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HeatherTempleton1As a mom, it is so important to me that my kids get outside and play. When I was growing up, we lived outdoors, riding our bikes, playing kick the can, building forts in the woods. Whether at a local park or in our backyards we were outside. Our imagination -- and our feet -- ran wild, no matter the season or weather. Some of my best memories are being in our nearby parks in Maryland ice skating in the winter, swimming, hiking and sharing a picnic at Cunningham Falls in the summer. This was my childhood and I can say that because of my past, my desire for the future is to continue to share these experiences with my own children, so they grow up understanding the importance of the great outdoors.

Unfortunately today, too many kids live far from safe parks and playgrounds. Too many schools have been forced to reduce or cut gym class or after-school sports programs altogether. With that said, childhood obesity and resulting dieases are increasing dramatically. Games are learned on “Apps” on iPads and on Xbox’s instead of out in the fresh air. Our children are missing out on the chance to day-dream, make new friends on the soccer field, and enjoy the benefits of exploring and learning to be stewards of our land, taking ownership of the nature around them. The importance of keeping our neighborhood, regional and national parks, open, safe and available for our children is one of the most incredible gifts we can give a child and for future generations to come. The gift of a connection to the natural wonders around them. Every child deserves this opportunity.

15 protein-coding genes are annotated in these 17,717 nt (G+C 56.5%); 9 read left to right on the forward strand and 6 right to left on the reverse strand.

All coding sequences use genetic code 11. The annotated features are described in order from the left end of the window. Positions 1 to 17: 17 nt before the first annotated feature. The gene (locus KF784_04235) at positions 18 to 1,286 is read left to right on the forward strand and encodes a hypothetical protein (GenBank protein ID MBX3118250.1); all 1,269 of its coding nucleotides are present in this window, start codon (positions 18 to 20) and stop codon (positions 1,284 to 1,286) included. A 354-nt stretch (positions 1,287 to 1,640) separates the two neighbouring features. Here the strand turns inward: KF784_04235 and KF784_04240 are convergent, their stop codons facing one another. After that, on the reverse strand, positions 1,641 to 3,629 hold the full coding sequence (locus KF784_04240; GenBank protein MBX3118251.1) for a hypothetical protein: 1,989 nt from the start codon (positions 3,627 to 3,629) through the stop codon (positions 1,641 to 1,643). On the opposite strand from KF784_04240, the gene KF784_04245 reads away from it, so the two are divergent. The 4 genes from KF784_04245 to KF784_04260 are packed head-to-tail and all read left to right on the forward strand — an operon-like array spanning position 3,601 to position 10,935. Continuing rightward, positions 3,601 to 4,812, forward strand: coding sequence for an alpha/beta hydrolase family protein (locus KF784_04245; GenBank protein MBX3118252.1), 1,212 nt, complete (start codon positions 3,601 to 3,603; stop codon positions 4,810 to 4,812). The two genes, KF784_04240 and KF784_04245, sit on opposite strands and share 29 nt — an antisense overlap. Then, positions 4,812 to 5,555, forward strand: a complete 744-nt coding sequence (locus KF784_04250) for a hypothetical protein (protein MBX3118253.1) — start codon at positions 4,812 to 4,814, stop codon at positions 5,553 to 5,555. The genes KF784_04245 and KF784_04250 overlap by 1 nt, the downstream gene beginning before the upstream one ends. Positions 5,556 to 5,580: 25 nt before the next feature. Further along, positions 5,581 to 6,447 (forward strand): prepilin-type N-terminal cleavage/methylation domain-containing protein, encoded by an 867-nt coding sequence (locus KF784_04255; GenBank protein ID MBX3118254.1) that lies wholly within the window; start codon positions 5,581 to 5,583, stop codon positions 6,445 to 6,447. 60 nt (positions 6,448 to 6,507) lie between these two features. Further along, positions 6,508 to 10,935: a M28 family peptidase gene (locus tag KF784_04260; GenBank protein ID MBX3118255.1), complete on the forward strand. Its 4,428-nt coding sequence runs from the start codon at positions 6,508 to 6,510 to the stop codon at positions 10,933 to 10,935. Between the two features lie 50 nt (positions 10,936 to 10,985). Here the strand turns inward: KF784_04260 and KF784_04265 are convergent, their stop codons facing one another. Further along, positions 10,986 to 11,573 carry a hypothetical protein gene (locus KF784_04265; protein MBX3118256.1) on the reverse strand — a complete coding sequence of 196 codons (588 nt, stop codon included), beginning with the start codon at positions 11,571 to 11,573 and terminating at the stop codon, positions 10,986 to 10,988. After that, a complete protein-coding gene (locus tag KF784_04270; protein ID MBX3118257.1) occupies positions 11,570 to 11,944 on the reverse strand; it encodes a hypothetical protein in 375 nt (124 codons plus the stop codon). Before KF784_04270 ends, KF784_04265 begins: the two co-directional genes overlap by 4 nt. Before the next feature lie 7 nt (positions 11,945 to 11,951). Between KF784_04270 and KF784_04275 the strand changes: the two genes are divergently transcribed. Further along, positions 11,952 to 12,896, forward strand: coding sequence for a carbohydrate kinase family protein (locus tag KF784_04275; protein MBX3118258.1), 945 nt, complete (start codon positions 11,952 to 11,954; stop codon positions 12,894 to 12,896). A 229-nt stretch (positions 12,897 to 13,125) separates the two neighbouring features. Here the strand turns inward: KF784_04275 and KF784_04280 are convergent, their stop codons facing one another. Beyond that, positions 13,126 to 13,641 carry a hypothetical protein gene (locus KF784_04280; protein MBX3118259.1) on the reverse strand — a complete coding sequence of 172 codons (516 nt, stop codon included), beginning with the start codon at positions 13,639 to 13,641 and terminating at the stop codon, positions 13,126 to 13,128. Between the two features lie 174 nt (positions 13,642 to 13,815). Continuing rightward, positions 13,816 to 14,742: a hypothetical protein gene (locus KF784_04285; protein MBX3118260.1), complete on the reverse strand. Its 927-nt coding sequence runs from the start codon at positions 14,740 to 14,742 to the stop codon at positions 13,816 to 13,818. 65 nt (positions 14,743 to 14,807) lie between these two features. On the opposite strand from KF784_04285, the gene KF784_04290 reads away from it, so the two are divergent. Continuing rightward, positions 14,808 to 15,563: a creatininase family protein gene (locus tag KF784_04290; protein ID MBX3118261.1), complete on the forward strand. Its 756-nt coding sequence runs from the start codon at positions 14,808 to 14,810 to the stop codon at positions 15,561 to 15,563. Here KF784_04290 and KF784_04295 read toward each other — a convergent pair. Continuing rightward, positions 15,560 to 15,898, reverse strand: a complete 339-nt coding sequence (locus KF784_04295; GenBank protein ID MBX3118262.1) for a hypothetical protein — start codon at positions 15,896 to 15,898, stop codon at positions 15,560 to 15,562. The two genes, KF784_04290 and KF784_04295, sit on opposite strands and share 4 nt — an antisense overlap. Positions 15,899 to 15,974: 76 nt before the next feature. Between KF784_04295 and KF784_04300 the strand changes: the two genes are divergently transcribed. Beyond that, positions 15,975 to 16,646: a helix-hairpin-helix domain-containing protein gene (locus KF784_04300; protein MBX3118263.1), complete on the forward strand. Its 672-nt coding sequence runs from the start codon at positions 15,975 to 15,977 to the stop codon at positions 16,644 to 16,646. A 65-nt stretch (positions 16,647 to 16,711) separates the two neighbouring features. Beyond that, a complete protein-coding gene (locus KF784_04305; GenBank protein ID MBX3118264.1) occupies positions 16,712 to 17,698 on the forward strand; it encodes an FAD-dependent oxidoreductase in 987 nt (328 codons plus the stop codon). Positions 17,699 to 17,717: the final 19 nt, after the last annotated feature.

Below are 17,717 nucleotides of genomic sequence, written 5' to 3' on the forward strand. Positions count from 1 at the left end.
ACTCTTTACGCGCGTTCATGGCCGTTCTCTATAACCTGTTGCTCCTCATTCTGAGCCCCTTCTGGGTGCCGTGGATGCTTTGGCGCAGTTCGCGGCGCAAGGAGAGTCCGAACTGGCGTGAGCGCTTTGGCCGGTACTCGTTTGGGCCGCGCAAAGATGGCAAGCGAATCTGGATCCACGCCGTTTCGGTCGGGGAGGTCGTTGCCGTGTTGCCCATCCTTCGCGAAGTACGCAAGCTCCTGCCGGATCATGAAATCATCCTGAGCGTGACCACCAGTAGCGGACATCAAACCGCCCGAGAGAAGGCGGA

That’s why I was really excited to hear that more than a dozen leading health and youth organizations, including, have come together to urge the First Lady and the new Secretary of the Interior, Sally Jewell, (also a mom) to broaden the highly-effective Let’s Move initiative to include support for a federal program that makes more parks available to more kids.

Why shouldn’t every kid be able to visit a park or playground in their neighborhood?

The Land and Water Conservation Fund makes this possible – and all without taxpayer dollars. For 50 years, at the direction of Congress, a portion of fees paid by oil and gas companies drilling offshore has been directed into the Land and Water Conservation Fund (LWCF). The idea was that if these companies were going to profit by accessing oil and gas in American taxpayer-owned offshore waters, then part of the royalty fees should be given back to taxpayers to protect our land and water onshore.

And it has. For 50 years, LWCF investments have protected such places as Mount Rainier National Park, The Great Smoky Mountains and Yellowstone National Park, as well as other national parks, monuments and public lands in every U.S. state.

Closer to home, every county in the nation has also received LWCF matching grants over the last 50 years. That’s right – there is a park or pool somewhere near you that was first built with LWCF monies. Today, city budgets once deemed too tight for “extras” can now be stretched, thanks to LWCF, for building local parks, trails, skate parks and soccer fields. This is great news for our kids, but also good news for local economies and property values.

Seems like a great program, right? But nearly every year, Congress raids the LWCF budget and leaves few dollars for their intended purpose. It is time for this budget irresponsibility to stop. The future of our children’s health – and our communities -- depend on it. I join the American Heart Association, NAACP, U.S. Soccer Foundation, and others in inviting the First Lady and Secretary Jewell to help champion the importance of ensuring we protect a park for every kid.

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